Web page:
Water Drinking to Prevent Orthostatic Hypotension and Neurally Mediated Syncope: Mechanisms and Benefits

  • C. J. Mathias
  • T. M. Young
Conference paper


Water drinking is now recognized as having pressor effects even in normal subjects. In young subjects there is no change in blood pressure after water drinking, but in older subjects there is a rise in systolic blood pressure [1]. An even greater rise-in some cases over 30 mmHg-occurs in patients with orthostatic hypotension due to chronic autonomic failure (Fig. 1) [2]. Water alone, therefore, has appreciable cardiovascular effects in both normal and diseased man. The mechanisms of the pressor response remain unclear. Recognition of these effects of water is of importance in studies of cardiovascular and autonomic function. This review relates to the physiology and pathophysiology of water drinking, its ability to reduce orthostatic hypotension in autonomie failure, and its potential benefit when intermittent autonomie dysfunction causes orthostatic intolerance or syncope.


Pressor Response Multiple System Atrophy Muscle Sympathetic Nerve Activity Autonomic Failure Lower Body Negative Pressure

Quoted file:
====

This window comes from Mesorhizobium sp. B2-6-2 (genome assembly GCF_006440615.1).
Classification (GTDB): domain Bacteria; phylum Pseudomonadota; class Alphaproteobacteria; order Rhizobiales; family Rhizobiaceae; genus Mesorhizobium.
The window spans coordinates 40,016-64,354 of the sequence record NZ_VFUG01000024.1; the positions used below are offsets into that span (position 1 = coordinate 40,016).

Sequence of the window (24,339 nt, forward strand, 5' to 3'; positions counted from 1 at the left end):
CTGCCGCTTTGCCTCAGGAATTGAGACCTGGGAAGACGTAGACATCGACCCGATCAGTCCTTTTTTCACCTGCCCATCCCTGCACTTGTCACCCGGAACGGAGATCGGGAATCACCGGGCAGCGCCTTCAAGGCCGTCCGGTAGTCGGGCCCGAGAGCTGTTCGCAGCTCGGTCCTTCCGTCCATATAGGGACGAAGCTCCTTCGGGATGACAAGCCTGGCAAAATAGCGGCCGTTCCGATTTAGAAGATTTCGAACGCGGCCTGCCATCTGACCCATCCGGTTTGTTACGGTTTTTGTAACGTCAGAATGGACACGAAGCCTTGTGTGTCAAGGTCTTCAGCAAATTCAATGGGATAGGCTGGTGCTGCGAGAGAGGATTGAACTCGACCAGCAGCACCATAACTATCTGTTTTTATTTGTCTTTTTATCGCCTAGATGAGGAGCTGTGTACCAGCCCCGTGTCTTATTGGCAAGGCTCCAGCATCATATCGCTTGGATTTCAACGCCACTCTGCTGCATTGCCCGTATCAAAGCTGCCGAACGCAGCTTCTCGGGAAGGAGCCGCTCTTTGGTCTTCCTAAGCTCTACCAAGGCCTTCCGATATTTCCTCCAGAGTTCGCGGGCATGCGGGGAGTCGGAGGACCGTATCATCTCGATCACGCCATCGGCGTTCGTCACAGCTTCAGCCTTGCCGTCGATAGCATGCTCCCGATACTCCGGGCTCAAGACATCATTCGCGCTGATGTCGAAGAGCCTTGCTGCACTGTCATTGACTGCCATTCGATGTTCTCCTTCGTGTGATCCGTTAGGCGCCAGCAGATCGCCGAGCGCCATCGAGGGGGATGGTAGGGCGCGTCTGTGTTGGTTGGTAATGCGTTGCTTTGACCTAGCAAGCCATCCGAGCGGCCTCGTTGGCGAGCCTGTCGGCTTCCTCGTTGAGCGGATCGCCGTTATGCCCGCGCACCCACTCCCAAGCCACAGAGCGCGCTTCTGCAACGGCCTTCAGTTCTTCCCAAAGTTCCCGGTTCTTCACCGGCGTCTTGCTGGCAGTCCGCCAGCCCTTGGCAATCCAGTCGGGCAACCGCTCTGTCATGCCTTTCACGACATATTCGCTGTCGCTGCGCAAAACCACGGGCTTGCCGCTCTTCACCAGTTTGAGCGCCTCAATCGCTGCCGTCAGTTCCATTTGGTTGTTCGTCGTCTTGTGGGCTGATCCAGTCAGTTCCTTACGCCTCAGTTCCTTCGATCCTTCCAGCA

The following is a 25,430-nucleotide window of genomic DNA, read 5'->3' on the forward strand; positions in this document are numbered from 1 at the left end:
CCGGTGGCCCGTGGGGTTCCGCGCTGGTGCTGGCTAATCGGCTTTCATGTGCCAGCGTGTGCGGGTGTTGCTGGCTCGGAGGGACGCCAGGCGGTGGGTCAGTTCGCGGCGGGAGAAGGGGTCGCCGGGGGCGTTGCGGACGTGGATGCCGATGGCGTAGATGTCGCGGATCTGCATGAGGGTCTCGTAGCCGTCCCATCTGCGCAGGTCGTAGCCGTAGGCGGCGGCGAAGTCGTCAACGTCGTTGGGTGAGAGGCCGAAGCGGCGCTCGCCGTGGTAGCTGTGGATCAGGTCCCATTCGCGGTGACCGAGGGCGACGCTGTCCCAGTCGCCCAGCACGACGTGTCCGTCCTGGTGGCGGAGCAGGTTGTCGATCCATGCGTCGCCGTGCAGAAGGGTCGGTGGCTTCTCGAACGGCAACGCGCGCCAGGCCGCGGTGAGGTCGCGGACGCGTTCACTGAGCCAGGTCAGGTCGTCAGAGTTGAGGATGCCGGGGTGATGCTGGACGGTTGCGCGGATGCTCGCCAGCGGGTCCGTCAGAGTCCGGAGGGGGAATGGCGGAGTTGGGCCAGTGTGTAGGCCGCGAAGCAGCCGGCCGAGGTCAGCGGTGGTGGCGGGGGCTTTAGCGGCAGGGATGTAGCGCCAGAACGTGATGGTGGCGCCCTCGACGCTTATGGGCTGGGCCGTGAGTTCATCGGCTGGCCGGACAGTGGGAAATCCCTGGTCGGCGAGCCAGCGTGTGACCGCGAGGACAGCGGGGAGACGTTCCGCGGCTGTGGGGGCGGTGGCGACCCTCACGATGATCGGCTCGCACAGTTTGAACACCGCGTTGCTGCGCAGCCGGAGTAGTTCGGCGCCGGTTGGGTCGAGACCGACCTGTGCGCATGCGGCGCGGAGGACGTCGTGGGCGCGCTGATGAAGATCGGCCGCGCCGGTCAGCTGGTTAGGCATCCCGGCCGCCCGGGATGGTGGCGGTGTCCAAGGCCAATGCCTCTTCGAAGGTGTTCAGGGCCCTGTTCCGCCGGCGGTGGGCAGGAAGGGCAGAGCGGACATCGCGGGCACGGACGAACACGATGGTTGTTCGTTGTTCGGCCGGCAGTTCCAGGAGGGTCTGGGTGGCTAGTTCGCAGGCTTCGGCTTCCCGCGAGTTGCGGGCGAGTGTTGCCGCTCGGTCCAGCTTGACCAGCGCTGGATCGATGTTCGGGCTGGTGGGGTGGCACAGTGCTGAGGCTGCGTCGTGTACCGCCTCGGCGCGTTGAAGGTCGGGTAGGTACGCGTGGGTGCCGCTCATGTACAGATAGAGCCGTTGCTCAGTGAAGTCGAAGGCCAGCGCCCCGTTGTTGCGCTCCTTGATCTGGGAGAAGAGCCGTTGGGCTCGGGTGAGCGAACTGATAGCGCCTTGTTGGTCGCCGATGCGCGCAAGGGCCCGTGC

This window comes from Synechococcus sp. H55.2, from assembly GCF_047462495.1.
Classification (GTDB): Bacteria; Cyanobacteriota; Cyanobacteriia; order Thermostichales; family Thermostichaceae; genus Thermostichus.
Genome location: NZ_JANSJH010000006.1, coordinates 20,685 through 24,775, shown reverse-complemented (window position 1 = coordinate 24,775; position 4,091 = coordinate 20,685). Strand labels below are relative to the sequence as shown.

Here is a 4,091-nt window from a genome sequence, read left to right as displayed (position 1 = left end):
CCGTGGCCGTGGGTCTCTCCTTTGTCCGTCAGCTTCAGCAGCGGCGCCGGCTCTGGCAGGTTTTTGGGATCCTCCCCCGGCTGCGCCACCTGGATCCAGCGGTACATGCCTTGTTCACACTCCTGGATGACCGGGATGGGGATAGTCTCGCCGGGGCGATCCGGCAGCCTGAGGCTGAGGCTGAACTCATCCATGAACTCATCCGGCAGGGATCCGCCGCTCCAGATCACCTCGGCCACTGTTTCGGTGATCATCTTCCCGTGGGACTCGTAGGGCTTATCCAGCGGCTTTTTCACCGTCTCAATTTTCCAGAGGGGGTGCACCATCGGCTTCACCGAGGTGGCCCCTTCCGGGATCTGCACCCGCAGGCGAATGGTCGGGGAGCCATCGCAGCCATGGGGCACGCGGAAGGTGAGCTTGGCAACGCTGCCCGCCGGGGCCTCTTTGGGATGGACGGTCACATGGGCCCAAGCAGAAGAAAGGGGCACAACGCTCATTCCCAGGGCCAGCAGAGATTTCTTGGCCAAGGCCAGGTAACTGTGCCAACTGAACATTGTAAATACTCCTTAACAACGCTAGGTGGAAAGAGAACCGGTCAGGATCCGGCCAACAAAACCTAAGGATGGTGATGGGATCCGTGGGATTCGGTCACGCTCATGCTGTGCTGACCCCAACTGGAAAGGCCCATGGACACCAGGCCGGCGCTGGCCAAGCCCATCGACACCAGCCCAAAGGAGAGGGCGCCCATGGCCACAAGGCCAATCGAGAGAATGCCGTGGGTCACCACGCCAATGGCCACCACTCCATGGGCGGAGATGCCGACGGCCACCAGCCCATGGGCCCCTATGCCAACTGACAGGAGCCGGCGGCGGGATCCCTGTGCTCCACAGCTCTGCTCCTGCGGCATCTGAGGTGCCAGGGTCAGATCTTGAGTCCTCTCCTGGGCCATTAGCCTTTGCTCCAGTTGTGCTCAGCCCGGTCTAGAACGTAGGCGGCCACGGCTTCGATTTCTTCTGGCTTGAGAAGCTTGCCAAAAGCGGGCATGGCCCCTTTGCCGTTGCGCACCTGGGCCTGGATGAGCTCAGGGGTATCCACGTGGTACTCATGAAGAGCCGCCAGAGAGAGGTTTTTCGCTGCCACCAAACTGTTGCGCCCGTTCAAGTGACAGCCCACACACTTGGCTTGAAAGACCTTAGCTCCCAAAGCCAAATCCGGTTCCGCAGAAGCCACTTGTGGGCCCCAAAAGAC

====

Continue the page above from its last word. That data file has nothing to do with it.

These keywords were added by machine and not by the authors. This process is experimental and the keywords may be updated as the learning algorithm improves.


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Copyright information

© Springer-Verlag Italia 2004

Authors and Affiliations

  • C. J. Mathias
    • 1
    • 2
    • 3
  • T. M. Young
    • 1
    • 2
    • 3
  1. 1.Neurovascular Medicine UnitImperial College London at St Mary’s HospitalLondonUK
  2. 2.Autonomic UnitNational Hospital for Neurology and NeurosurgeryLondonUK
  3. 3.Institute of NeurologyUniversity College LondonLondonUK

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